Take one look at Affymax’s stock chart and you’d never guess the most important day in its history, a classic make-or-break moment, is coming up Dec. 7. It looks like nobody is giving the company a snowball’s chance in you-know-where to succeed.
The big event coming up for Palo Alto, CA-based Affymax (NASDAQ: AFFY) will be on Dec. 7 when an advisory committee to the FDA will meet. The panel will weigh the risks and benefits of Affymax’s peginesatide as a new anemia treatment for patients on kidney dialysis. If the panel likes what it sees, and the FDA ultimately clears the product for sale by its March 27 deadline, then the company could start marketing its first drug in the U.S. If that happens, Affymax will be in position to fight for a share of a $2.5 billion dollar annual market, and it will be the first direct challenger in the U.S. to a 22-year-old monopoly held by Thousand Oaks, CA-based Amgen.
Amgen is the big guy in this story, the world’s most valuable biotech company with a market valuation of about $49 billion. Affymax, with a stock price of $4.89 at yesterday’s close, is a relative pipsqueak, worth about $175 million. Given that Affymax had about $116 million in the bank at the end of September, investors are basically saying the company’s technology is only worth a piddling $60 million—hardly an expression of confidence that it’s about to wrestle away market share from Amgen. And even though Affymax’s stock is already low at below $5, an increasing number of investors are betting that Affymax will fall further, according to data on short-selling compiled by NASDAQ.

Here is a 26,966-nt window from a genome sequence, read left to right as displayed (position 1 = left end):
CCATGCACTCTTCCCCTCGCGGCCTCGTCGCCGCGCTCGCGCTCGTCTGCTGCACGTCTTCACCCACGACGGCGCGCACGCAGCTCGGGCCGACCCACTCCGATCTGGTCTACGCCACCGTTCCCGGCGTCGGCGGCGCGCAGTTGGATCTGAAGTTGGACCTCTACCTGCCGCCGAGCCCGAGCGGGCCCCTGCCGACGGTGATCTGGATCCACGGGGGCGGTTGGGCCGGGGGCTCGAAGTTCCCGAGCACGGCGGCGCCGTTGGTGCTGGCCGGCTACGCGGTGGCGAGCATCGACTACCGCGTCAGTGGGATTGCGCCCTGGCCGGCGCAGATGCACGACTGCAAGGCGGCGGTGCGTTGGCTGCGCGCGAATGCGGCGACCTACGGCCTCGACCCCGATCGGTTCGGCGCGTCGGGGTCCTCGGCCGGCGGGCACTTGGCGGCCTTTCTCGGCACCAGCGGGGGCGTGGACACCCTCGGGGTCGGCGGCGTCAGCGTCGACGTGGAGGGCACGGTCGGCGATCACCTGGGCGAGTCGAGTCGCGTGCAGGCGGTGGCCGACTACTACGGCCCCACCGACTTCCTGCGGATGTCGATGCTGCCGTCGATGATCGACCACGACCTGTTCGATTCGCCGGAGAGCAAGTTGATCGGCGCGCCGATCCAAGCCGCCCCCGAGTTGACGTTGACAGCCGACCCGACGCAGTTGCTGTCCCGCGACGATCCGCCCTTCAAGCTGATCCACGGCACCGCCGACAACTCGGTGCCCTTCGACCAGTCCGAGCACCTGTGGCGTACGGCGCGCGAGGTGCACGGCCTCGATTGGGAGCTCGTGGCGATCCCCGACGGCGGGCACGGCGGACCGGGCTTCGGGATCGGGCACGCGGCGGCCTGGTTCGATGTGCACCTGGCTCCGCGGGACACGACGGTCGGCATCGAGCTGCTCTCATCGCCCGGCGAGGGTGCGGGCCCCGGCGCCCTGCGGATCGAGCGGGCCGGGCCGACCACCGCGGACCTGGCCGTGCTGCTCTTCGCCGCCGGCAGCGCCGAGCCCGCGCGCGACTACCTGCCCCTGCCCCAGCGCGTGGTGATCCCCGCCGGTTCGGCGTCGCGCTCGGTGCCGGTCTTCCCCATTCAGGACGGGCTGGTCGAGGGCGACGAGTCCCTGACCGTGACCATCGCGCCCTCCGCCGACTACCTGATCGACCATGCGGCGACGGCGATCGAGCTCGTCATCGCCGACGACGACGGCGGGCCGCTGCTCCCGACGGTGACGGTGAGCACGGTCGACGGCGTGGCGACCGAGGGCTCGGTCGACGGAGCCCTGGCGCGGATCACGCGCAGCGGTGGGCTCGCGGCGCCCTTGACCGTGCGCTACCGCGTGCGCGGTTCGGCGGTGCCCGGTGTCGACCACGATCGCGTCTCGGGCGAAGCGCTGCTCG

Affymax CEO John Orwin, who started at the company in January, isn’t making any predictions, but he says the efficacy of his company’s drug is “well-established” and that his team is ready to field questions about the safety of its drug candidate. “This was the largest and most comprehensive clinical trial program ever done,” in this class of anemia drugs he says.
Most investors wrote off Affymax in June 2010, when the company announced the results from a quartet of pivotal clinical trials that enrolled 2,600 patients. The studies showed that kidney patients who aren’t yet on dialysis had a increased rate of heart-related serious adverse events, such as heart attack, stroke, congestive heart failure, and death, when they got the Affymax drug instead of the usual Amgen treatment. About 21.6 percent of patients on the Affymax drug had those serious adverse events, compared with 17.4 percent on the Amgen drug. Affymax stock crashed immediately, and hasn’t recovered.
Making matters worse, regulators have been on high-alert for years about serious adverse events with anemia drugs. Amgen suffered through its worst year ever in 2007, losing $29 billion in market value, as studies showed heart risks associated with its anemia drugs when used in high doses. That damaging information emerged as Affymax was beginning its quartet of clinical trials. The new evidence about the Amgen drugs prompted the FDA to insist on a rigorous set of studies that were designed to look for heart troubles from the start—unlike other studies which discovered heart trouble through retrospective analysis, which can introduce bias into clinical results.
Given the heightened anxiety at the FDA about heart risks with anemia drugs, many investors obviously concluded that Affymax’s drug would be dead on arrival. But Affymax, and its partner Takeda Pharmaceuticals, have continued their push to bring the new drug to the market.
The reason, Orwin says, is that when you look … Next Page »
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